KGW’s investigative team produced dozens of investigative reports this year, tackling topics that affected local residents and resonated with national audiences. From homelessness to housing prices, mega-casinos to military impostors – these are the most-read KGW investigations of 2017.
10: Tent City, USA
KGW’s biggest investigative project of the year took the 10th spot for most-read investigation of 2017. The investigative team spent eight weeks interviewing homeless residents who live in tents in Portland, as well as city leaders and homeowners, to explore who Portland’s tent campers are and what led to the proliferation of tents across the city.
Millions of people use TriMet for bus and MAX rides each year. But a chunk of those riders don’t pay for their tickets.
A KGW investigation found that most bus fare evaders get away with it because TriMet lacks fare enforcement on buses. Furthermore, bus drivers are told not to enforce fare.
“It’s demoralizing,” a bus driver told KGW.
CenturyLink quickly expanded its service in the Portland area, but with explosive growth and aggressive marketing came a huge spike in consumer complaints.
A KGW investigation found complaints to the Oregon Attorney General’s office rose from 95 in 2013 to 385 in 2016 – far more than competitors Comcast and Frontier.
Several CenturyLink customers told KGW their bills were hundreds of dollars more than the price they agreed upon when signing up for internet or TV service.
As more people move to Portland, longtime residents are seeing rents and housing prices spike. KGW profiled one Portland mom whose salary puts her in line with the average Portland resident’s income, while she looks to buy a house for the first time in more than a decade.
It will be much harder for her this time around. An analysis shows the median family income doesn’t buy the median-priced home anywhere in Portland, Clackamas or Washington County.
Frequent airport travelers may expect to run into passengers who have had one too many – but TSA workers are also failing drug and alcohol tests, a KGW investigation found.
KGW obtained data from the Transportation Security Administration showing that hundreds of workers failed drug and alcohol tests at airports across the country – including six at PDX.
KGW published several investigations into a military impostor named Michele Bocci, but the original story was the fifth most-read investigation of the year.
An investigation found that although Bocci told several women, churches and even another local TV station that he was a military veteran with a heartbreaking story of losing his wife during pregnancy and his bomb-sniffing dog to a car accident, Bocci was making it all up.
Bocci is currently serving a six-month jail sentence after pleading guilty to criminal impersonation and theft.
The total solar eclipse that cut through Oregon in August drew huge crowds to the state. Some people got a jump start on planning their eclipse experience by booking hotel rooms a year or more in advance.
But some of those early planners were angered after the hotels they booked rooms at canceled their reservations and jacked up prices.
KGW’s investigation found hotels canceled rooms that were in the $100 range and re-listed them for hundreds of dollars more – some even went for over $1,000.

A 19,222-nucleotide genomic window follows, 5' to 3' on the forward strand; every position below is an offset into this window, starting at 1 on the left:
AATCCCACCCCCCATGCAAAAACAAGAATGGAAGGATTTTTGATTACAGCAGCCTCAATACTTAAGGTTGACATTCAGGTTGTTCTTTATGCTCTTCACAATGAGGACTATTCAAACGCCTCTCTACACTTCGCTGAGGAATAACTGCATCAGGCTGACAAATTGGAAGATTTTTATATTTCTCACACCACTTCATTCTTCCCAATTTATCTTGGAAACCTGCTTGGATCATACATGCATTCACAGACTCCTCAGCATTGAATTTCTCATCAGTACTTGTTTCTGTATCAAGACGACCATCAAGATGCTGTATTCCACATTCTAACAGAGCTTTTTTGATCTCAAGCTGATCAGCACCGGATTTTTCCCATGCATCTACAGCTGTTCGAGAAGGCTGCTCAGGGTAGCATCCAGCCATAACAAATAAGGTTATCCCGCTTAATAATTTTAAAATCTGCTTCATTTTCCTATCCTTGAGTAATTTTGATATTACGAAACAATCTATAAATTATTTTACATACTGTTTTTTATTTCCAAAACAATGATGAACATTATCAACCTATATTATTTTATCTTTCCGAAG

KGW first reported the story in March. By August, 10 hotels were ordered to pay customers $500 each for the canceled rooms.
KGW investigative reporter Kyle Iboshi has followed the Kyron Horman case since the 7-year-old boy disappeared from Skyline Elementary School in 2010. Iboshi obtained new documents and interviews that showed increased activity surrounding Horman’s case, including ground searches and detectives analyzing new computer evidence.
“We’re pretty excited about the work that they are doing, the level of work and the amount that’s been going on,” said Kaine Horman, Kyron’s father. “It’s still extremely busy.”
Are college football fans getting too rowdy? That’s the question asked in KGW’s the second most-read investigation of 2017.
Videos posted online show raucous brawls at football games from Oregon to Alabama. But is the problem getting worse?
KGW requested data about fan ejections and arrests from every major college football program in the country. Records showed that thousands of fans were ejected and arrested during the 2016 football season. The worst offenders included Oregon Ducks and Oregon State Beavers fans.
The solution at some stadiums was surprising – and surprisingly effective. When Ohio State University started selling beer and wine at home games, officials said they actually experienced fewer problems from rowdy fans.
KGW’s most-read investigation of 2017 was all about a new mega-casino in Washington state.
KGW visited Ridgefield, Wash. before the $510 million ilani casino opened to find out just how much the casino was expected to reshape the rural landscape and economy in southwest Washington, and – with Portland just half an hour south – the metro region overall.
The ilani project was two decades in the making and a boon for Washington’s Cowlitz tribe. It expected to attract more than 12,000 people every day, more than the combined populations of Ridgefield and neighboring La Center, Wash.
But not everyone was happy about the new gaming center. Casinos in La Center and in Oregon were bracing for a huge expected financial hit. One casino in La Center actually closed before ilani opened, as it couldn’t compete with the new casino’s draw to customers and employees alike.
The ilani casino opened to massive crowds in late April and remains extremely popular. The full impact on Ridgefield, La Center, the Portland metro region and tribes in Oregon is yet to be determined.
Read more: KGW investigations
Published Dec. 13, 2017